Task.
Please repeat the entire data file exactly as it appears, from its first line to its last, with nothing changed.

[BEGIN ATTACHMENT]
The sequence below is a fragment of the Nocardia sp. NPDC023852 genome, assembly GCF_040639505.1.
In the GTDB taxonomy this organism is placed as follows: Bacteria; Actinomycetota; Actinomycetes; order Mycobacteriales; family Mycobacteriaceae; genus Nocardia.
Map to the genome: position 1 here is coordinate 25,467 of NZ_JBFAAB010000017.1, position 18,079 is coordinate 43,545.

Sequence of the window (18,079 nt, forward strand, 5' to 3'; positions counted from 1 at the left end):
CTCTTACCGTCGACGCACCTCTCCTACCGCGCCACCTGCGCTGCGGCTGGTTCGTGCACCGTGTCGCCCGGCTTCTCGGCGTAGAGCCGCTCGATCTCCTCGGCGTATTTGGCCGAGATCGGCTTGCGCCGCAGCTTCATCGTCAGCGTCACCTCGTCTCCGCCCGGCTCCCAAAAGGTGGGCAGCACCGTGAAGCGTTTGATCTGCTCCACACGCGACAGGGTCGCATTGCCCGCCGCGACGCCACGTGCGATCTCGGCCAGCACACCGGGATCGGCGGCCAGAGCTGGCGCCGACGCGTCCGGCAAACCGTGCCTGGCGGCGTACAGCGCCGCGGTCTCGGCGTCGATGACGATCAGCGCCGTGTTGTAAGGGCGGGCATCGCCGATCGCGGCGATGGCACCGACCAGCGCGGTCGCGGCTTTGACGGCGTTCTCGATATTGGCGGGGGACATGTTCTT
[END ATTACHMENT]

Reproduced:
The sequence below is a fragment of the Nocardia sp. NPDC023852 genome, assembly GCF_040639505.1.
In the GTDB taxonomy this organism is placed as follows: Bacteria; Actinomycetota; Actinomycetes; order Mycobacteriales; family Mycobacteriaceae; genus Nocardia.
Map to the genome: position 1 here is coordinate 25,467 of NZ_JBFAAB010000017.1, position 18,079 is coordinate 43,545.

Sequence of the window (18,079 nt, forward strand, 5' to 3'; positions counted from 1 at the left end):
CTCTTACCGTCGACGCACCTCTCCTACCGCGCCACCTGCGCTGCGGCTGGTTCGTGCACCGTGTCGCCCGGCTTCTCGGCGTAGAGCCGCTCGATCTCCTCGGCGTATTTGGCCGAGATCGGCTTGCGCCGCAGCTTCATCGTCAGCGTCACCTCGTCTCCGCCCGGCTCCCAAAAGGTGGGCAGCACCGTGAAGCGTTTGATCTGCTCCACACGCGACAGGGTCGCATTGCCCGCCGCGACGCCACGTGCGATCTCGGCCAGCACACCGGGATCGGCGGCCAGAGCTGGCGCCGACGCGTCCGGCAAACCGTGCCTGGCGGCGTACAGCGCCGCGGTCTCGGCGTCGATGACGATCAGCGCCGTGTTGTAAGGGCGGGCATCGCCGATCGCGGCGATGGCACCGACCAGCGCGGTCGCGGCTTTGACGGCGTTCTCGATATTGGCGGGGGACATGTTCTT